- Fresh Worm Castings, with live worms, for some nitrogen, phosphorous, and potassium, but mainly to speed nutrient cycling—the breakdown of organic materials—in the potting mix.
- Alfalfa Meal for early-season nitrogen, some phosphorous, and some potassium.
- Feather Meal for mid- late-season nitrogen.
- Greensand for potassium. Greensand also helps hold moisture in potting mixes. Manganese dioxide crystals on the grains absorb moisture, but greensand also encourages the growth of beneficial fungi in potting mixes, which increases nutrient cycling and water retention in the mix.
- Oyster Shell Flour or Dried, Crushed Eggshells for calcium.
- Kelp Meal for potassium and trace minerals that boost plant immunity.
- We also inoculate the roots with myccorhizae, symbiotic fungi that help plants assimilate nutrients from the soil, much as gut bacteria help humans assimilate nutrients from their food.
You’ll need two containers — when the first one’s full and processing, you start filling the second one, and by the time that’s full, the compost in the first one’s ready for use and can be emptied out.
A smallish (10-20 gallons) plastic or galvanized iron garbage can with a lid will do. Drill 10 or 12 holes in the bottom with a 3/8-inch bit, find a tray to stand it in, and put a couple of 1/2-inch slats under it for aeration.
A 15x15x15-inch wooden box made of 1/2-inch ply (untreated) will also do well. So will a 20x20x20-inch box. Again, drill holes in the bottom and stand it in a tray with slats under it to allow an air supply, and put a hinged lid on it. Treat it inside and out with vegetable oil.
Use uncooked fruit and vegetables, no meat, fish, dairy, or oils — at least at first. Once you’re more experienced you can decide this for yourself.
By themselves, kitchen scraps are too wet to compost — the moisture content averages 85%, and compost should be not more than 65%. So you need dry bedding to mix it with. This can be straw, dead leaves, strips of newspaper (avoid colored inks and glossy paper), cardboard or cartons, sphagnum peat moss, coconut coir, or a mixture. You can also use some sawdust (from non-treated wood) — mix it with other bedding materials. Keep a bucket of bedding handy by your bin. Also keep a coffee-tin full of ordinary soil next to the bucket, and some wood ash is useful.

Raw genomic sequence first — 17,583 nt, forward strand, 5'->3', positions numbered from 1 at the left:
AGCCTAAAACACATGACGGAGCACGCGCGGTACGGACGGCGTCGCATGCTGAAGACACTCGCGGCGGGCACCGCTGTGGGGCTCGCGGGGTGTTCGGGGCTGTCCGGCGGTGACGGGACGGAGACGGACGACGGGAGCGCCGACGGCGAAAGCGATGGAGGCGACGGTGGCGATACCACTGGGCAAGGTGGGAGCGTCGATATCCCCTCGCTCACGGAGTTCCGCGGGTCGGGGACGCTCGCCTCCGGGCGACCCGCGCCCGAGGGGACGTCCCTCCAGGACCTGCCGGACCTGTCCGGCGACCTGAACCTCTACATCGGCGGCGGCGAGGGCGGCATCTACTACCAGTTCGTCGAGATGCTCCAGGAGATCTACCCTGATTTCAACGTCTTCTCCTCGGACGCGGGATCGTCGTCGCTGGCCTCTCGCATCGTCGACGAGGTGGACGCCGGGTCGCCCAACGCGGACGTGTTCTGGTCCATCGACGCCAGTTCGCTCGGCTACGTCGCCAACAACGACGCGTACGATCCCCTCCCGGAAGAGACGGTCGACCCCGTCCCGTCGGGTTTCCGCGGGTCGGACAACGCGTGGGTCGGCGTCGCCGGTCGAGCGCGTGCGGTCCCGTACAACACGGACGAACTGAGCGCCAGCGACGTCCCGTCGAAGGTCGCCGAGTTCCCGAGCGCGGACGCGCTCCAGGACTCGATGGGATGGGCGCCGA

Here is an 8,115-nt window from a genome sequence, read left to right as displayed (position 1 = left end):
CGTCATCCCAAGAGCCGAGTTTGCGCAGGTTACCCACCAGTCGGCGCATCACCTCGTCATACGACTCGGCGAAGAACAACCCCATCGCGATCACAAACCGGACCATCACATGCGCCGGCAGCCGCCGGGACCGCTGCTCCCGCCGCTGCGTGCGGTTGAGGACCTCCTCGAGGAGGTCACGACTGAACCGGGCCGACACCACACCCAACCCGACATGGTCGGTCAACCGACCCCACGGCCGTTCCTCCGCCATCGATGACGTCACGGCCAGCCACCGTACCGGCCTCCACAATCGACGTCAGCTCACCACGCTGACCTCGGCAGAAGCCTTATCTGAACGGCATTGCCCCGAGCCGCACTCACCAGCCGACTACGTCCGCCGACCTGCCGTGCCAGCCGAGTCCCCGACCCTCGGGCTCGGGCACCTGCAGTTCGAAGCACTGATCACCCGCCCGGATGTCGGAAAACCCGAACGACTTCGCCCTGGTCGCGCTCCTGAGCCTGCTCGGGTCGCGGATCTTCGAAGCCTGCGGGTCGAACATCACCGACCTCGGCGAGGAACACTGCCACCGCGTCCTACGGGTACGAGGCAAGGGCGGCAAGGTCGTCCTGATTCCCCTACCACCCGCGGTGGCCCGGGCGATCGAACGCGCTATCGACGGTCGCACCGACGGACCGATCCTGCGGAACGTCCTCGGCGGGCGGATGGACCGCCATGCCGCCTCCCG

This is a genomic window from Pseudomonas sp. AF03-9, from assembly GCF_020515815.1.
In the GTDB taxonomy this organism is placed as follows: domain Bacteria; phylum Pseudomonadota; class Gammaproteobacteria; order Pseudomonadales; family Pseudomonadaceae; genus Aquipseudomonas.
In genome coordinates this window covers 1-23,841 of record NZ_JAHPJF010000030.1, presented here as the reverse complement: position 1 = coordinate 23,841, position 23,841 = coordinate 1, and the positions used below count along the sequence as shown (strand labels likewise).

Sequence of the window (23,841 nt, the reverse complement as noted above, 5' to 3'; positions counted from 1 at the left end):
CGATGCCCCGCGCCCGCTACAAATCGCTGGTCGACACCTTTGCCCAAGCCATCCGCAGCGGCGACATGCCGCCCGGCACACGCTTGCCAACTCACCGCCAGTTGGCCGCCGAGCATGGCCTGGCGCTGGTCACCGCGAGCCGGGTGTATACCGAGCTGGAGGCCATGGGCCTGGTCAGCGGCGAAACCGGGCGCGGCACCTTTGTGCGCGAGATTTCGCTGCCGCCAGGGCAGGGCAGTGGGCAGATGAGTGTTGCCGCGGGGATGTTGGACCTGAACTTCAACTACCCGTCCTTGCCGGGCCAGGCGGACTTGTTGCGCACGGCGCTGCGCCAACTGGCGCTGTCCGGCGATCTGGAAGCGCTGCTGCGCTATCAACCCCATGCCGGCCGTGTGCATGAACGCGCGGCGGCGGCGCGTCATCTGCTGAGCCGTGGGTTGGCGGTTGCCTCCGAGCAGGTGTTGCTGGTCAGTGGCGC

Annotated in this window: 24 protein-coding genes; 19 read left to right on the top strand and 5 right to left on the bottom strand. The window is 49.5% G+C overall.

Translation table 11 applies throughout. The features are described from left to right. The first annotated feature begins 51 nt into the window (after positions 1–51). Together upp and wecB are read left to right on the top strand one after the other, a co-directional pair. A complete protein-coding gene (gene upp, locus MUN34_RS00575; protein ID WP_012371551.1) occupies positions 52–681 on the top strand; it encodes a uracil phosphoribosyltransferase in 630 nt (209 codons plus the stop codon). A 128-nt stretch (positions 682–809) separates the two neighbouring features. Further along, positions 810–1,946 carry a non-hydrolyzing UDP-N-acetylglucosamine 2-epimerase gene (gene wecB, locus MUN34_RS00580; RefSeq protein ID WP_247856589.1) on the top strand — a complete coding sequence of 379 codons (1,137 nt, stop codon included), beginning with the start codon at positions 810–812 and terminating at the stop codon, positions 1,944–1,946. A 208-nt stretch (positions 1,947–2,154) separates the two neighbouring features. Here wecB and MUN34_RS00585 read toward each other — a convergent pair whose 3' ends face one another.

First, put a few inches of dry bedding in the bottom of the container. Scatter the daily supply of kitchen scraps on top, and cover the scraps with about the same amount of bedding, or a little more. Scatter some soil on top, and a little lime or wood ash. Keep going until it’s full. It is best to stir it up or move it about from time to time, once a week or couple of weeks to add air inside the mass.
Backhoe rental for a busy weekend
We rented a small backhoe this weekend and had a lot of things in mind to do with it. We set right at it and I asked my son Tyler if he wanted to have a go with it. He said he’d give it a try and he was on it the entire day (and got sun toasted lol)
First thing we set out to do was dig a trench to the new hoop house and install a new hydrant inside. Tyler set to digging while Steve (friend) and I did the finesse of a hand shovel where needed. We also moved the existing hydrant about ten feet toward the north.
Managed to get a sweetie job done too (partly). Heather has been wanting for quite some time now a little pond with a trickling waterfall. Here you can see a nice little pond with a rocky waterfall. We ran the water hose to both fill it up and to have a little water trickling down to set up the waterfall structure. It turned out quite lovely. I will be changing an outside outlet shortly to get the pump running for this one.